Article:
Earlier this year I spent a fortnight in the United States, visiting Indianapolis, New York, San Francisco and Salt Lake City. I hadn’t been to the US for over ten years. Here are the twelve things that ‘weirded me out’ in the US.
1. They have those old school buses from the movies.
You know the ones. Why they don’t have modern-looking buses is really weird.
2. Every glass of ‘soda’ is bottomless by default.
I ordered a Pepsi at a restaurant (an alternative to beer, just for a change). They brought me a bucket of the stuff. When the glass was half-full, they automatically brought me another. I was confused. I hadn’t ordered another drink and there was no way that I could drink my way through a second glass. I learnt later on that every cup is ‘bottomless’ and that the waiting staff automatically provide you with a ‘refill’ as you near the bottom of your glass. Any wonder they have such a high rate of obesity.
3. There’s no requirement to wear a helmet on a bicycle or motorcycle.
There is no more overt expression of American freedom than a bandana-wearing, helmetless bikie roaring down the main street atop his pimped-up Harley Davidson motorcycle. In the US, you don’t have to wear a helmet on a bicycle or motorcycle.
4. Portion sizes are MASSIVE.
I am known as a pretty big eater, but even I was defeated on several occasions by the size of the servings. Here are a couple of photos of the massive Reuben sandwich at Katz’s Delicatessen in New York, made famous by the orgasm scene in When Harry Met Sally. The sandwich was orgasmic in its own right.
5. Every second restaurant is a steakhouse.
Carnivores rejoice! Americans love their steak, ribs, chicken wings and any other cut of meat available under the sun. In Australia, we have such a wide diversity of cuisines available to us, but in some cities of the US, it’s hard to find an alternative to the stock-standard American steakhouse, all serving up the same fare.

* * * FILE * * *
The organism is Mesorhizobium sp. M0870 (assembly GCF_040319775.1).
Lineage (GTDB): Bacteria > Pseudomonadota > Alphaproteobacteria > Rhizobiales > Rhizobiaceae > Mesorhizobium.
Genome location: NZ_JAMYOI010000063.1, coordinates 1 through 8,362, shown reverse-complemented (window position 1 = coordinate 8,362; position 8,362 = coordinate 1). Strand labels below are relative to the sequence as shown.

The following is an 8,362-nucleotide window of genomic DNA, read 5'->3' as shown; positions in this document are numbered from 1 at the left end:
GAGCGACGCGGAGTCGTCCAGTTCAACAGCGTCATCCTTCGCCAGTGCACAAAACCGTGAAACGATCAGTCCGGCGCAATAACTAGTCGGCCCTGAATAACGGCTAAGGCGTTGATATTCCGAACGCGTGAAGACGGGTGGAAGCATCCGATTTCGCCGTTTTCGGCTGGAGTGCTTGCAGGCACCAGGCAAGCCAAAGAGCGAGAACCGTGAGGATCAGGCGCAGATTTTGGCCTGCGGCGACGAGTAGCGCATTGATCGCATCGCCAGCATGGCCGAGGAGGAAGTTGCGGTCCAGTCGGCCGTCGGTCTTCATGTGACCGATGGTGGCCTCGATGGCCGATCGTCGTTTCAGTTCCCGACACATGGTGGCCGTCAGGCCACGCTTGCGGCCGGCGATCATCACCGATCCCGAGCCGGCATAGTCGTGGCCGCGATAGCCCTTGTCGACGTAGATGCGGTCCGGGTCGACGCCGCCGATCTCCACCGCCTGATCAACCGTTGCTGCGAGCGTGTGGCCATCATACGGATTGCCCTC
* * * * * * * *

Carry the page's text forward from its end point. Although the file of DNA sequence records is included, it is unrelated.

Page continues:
6. Baseball is played every day of the week.
I went to a minor league baseball game in Indianapolis and learnt that baseball is pretty much played every day of the week, for long stretches at a time. The Indianapolis Indians were playing at home against Scranton Wilkes-Barre over four consecutive evenings whilst I was in the city, and then they were headed interstate for another four-game stretch, without any break in between. It probably explains why the crowd seemed so indifferent to what was actually going on during the game.
7. Toilets have a high reservoir of water in the bowl and they flush themselves.
This is quite disconcerting. Not only is the ‘product’ of your toilet session deposited disturbingly close to your backside in the high reservoir of water in the bowl, there’s often no button to immediately flush it away. And when the automatic flusher does kick in, the slurping vacuum is so strong that you fear being sucked down into the sewer with it. Oh, how I yearned for an Australian toilet…
8. Coffee tastes like dishwater
They just don’t know how to make good coffee in the US – even in Italian restaurants, where you would expect to get a decent cup. The coffee below was ordered in Little Italy in New York and I could barely stomach it.
9. They expressly say when handguns aren’t welcome.
In Australia, you just don’t see signs like this:
10. You need to keep an eye on your credit card at all times.
A week after returning home I received a phone call from my bank. Apparently, my credit card had been used to make a fraudulent transaction back in the US and the bank had automatically cancelled it. Clearly, my card had been ‘skimmed’ at some stage during my trip. I learnt later on that my travel companion had also had his card skimmed and that his bank had taken similar action. A lesson for future travel: never let your credit card out of your sight, even when travelling in a first world country.
11. Steam comes out of the sewers.
Buggered if I know why this is.
12. Tipping. I’ll never get used to it.
I wouldn’t be the first Australian to be bamboozled by tipping. It’s expected in the US, regardless of the level of service provided, and those unfamiliar with the protocol can find themselves in some awkward situations. In one hotel I stayed at, the bar waitress worked only for tips. That’s right – no salary whatsoever. Maybe she was the one who skimmed my card?